The sunlight streamed through the trees, all but devoid of leaves, with only a few determined stragglers battling the brisk wind. Josiah Jackson pulled his cap off his head and wiped his forehead with the back of his hand. Even though it was chilly outside, sweat had plastered his thick, auburn hair to his forehead.
Josiah jerked his head up, surprised by his brother’s voice. “Dang it, Carter. Don’t sneak up on me like that.”
“I wasn’t sneakin’.” At twenty-five, Carter was two years his junior, and looked nothing like his brother. Josiah was tall and lean, red-headed and clean-shaven, but Carter was a head shorter than his brother, built like a linebacker, with dark, almost black hair and a full, thick beard. They looked nothing alike, but they were almost identical in temperament. “What’s wrong?”
“Cow tried to calve last night.” Josiah inclined his head in the general direction of a black heifer with a white patch on her nose, grazing by the fence. “Calf got stuck.”
“You have to pull it out?” Carter leaned against the tractor Josiah had been working on when he had startled him.
Josiah nodded. “It was already dead.”
“Dang it.” Carter shook his head in irritation. “That’s the third calf we’ve lost.”
“You think I don’t know that?” Josiah snapped. “Between the coyotes and bad luck, I’m getting really dang sick of this.”
“You bury it?”
Josiah shook his head, and put his cap back on. “I can’t get the tractor to turn over.”
“I’ll fix it.” Carter reached for the wrench Josiah held in his hand. He was a better mechanic than his brother. “I’ll bury the calf. Where’s it at?”
“Over by the back fence line. By the blackberry bushes.”
Carter nodded. “Mama wants you. She’s in the kitchen.”
As Josiah strode to the house, he rolled his aching shoulders. He loved farming most of the time, but there were parts that he could definitely do without. As he entered his parents’ house, Crocket, his border collie, ran up to him, wagging his tail. “Where’ve you been?” Josiah asked, rubbing his head.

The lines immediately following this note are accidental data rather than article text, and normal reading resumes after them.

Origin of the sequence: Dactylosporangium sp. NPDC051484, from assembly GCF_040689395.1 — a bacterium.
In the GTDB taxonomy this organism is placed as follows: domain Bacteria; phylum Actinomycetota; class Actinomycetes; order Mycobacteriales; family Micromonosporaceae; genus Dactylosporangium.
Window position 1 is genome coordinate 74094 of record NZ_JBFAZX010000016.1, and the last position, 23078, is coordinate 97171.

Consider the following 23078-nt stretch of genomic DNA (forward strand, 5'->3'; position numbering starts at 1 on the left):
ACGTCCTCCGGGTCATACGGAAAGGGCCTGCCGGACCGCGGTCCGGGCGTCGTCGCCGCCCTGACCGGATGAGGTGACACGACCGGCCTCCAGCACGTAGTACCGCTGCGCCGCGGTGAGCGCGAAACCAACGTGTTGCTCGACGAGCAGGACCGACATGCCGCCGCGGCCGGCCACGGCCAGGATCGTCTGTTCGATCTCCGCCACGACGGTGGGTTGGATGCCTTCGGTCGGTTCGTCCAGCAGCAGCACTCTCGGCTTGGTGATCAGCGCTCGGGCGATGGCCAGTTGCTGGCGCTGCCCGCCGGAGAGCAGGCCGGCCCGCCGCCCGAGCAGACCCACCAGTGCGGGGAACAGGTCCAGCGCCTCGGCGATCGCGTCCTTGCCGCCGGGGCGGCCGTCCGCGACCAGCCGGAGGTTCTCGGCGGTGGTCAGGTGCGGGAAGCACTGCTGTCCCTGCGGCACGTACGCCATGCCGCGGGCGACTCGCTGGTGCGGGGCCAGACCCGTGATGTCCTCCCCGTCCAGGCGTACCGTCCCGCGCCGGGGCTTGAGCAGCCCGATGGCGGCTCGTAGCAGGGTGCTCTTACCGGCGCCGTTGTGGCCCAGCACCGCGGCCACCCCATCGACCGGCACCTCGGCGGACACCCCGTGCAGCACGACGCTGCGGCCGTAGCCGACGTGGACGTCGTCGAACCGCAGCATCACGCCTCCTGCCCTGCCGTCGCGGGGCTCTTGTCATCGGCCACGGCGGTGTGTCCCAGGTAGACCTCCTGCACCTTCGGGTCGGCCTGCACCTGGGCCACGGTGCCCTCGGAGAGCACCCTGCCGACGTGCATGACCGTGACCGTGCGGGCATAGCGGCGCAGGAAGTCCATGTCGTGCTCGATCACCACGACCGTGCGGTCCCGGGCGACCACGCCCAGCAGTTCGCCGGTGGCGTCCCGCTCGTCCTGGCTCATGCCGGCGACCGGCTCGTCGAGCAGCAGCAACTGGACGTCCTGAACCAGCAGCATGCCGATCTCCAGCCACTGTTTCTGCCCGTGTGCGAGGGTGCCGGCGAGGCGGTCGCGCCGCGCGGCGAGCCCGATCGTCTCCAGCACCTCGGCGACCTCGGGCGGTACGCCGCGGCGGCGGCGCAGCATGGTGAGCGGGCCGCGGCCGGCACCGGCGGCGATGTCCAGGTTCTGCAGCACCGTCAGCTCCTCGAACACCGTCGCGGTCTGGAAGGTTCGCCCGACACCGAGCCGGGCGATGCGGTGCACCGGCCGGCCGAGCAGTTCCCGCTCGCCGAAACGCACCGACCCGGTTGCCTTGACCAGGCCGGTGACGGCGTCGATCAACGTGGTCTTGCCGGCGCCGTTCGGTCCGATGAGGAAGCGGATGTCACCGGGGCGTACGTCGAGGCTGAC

“He’s been under my feet all morning, is where he’s been,” his mother answered from the kitchen.
“I was askin’ Crocket.” Josiah pulled out a chair and sat at the kitchen table. “Why don’t you ever give him a chance to answer?”
“Sorry.” His mother smiled. At fifty-seven, Sue Jackson was still a pretty woman. Her many years of running a farm with her husband, Eddie, had built strength and stamina into her short frame, and her own good cooking had rounded out her edges. The red hair that was the only trait she passed down to Josiah was starting to show a few strands of silver.
“Carter said you wanted me.” Crocket laid his head on his master’s leg, and Josiah scratched him behind his ears, his leg thumping against the hardwood floor.
“You eat breakfast?”
“No.” Josiah shook his head. “I was in a hurry to check on those cows.”
“Any babies yet?”
“Just a dead one.”
Sue sighed as she slid a plate of biscuits and gravy in front of her son. “I’m sorry.”
“That’s life,” Josiah said around a mouthful of breakfast.
“How many more are left?”
“Just two. They should be calving any day now.”
“Hopefully they won’t have any trouble.”
Josiah nodded. “Where’s Dad?”
“He went to the bank. He’ll be back after lunch. He has a doctor’s appointment at eleven.”
“What’s wrong with him?”
“I don’t know. He’s not been feeling well.” Sue pulled out a chair and sat with her son. “I don’t think his blood pressure medicine is working like it should be.”